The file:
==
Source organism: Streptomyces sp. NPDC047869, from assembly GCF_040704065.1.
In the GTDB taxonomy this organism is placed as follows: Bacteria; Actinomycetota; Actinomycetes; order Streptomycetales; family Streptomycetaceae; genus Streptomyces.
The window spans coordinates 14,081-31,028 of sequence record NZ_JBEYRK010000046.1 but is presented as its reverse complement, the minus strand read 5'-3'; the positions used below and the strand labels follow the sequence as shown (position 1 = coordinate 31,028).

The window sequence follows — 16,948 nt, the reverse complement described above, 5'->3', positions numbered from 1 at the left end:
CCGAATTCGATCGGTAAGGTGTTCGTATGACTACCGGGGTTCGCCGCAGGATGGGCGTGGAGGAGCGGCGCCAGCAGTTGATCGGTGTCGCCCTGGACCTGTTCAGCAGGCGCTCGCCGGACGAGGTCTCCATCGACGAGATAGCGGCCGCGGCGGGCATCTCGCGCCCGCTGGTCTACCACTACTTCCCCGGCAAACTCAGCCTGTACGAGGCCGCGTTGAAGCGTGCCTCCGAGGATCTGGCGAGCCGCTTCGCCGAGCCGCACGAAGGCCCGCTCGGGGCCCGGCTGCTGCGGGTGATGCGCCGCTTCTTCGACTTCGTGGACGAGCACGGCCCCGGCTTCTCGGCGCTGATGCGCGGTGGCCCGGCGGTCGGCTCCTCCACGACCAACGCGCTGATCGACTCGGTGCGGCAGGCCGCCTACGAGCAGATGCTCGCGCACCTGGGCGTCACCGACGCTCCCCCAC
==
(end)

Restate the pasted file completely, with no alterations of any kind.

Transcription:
Source organism: Streptomyces sp. NPDC047869, from assembly GCF_040704065.1.
In the GTDB taxonomy this organism is placed as follows: Bacteria; Actinomycetota; Actinomycetes; order Streptomycetales; family Streptomycetaceae; genus Streptomyces.
The window spans coordinates 14,081-31,028 of sequence record NZ_JBEYRK010000046.1 but is presented as its reverse complement, the minus strand read 5'-3'; the positions used below and the strand labels follow the sequence as shown (position 1 = coordinate 31,028).

The window sequence follows — 16,948 nt, the reverse complement described above, 5'->3', positions numbered from 1 at the left end:
CCGAATTCGATCGGTAAGGTGTTCGTATGACTACCGGGGTTCGCCGCAGGATGGGCGTGGAGGAGCGGCGCCAGCAGTTGATCGGTGTCGCCCTGGACCTGTTCAGCAGGCGCTCGCCGGACGAGGTCTCCATCGACGAGATAGCGGCCGCGGCGGGCATCTCGCGCCCGCTGGTCTACCACTACTTCCCCGGCAAACTCAGCCTGTACGAGGCCGCGTTGAAGCGTGCCTCCGAGGATCTGGCGAGCCGCTTCGCCGAGCCGCACGAAGGCCCGCTCGGGGCCCGGCTGCTGCGGGTGATGCGCCGCTTCTTCGACTTCGTGGACGAGCACGGCCCCGGCTTCTCGGCGCTGATGCGCGGTGGCCCGGCGGTCGGCTCCTCCACGACCAACGCGCTGATCGACTCGGTGCGGCAGGCCGCCTACGAGCAGATGCTCGCGCACCTGGGCGTCACCGACGCTCCCCCAC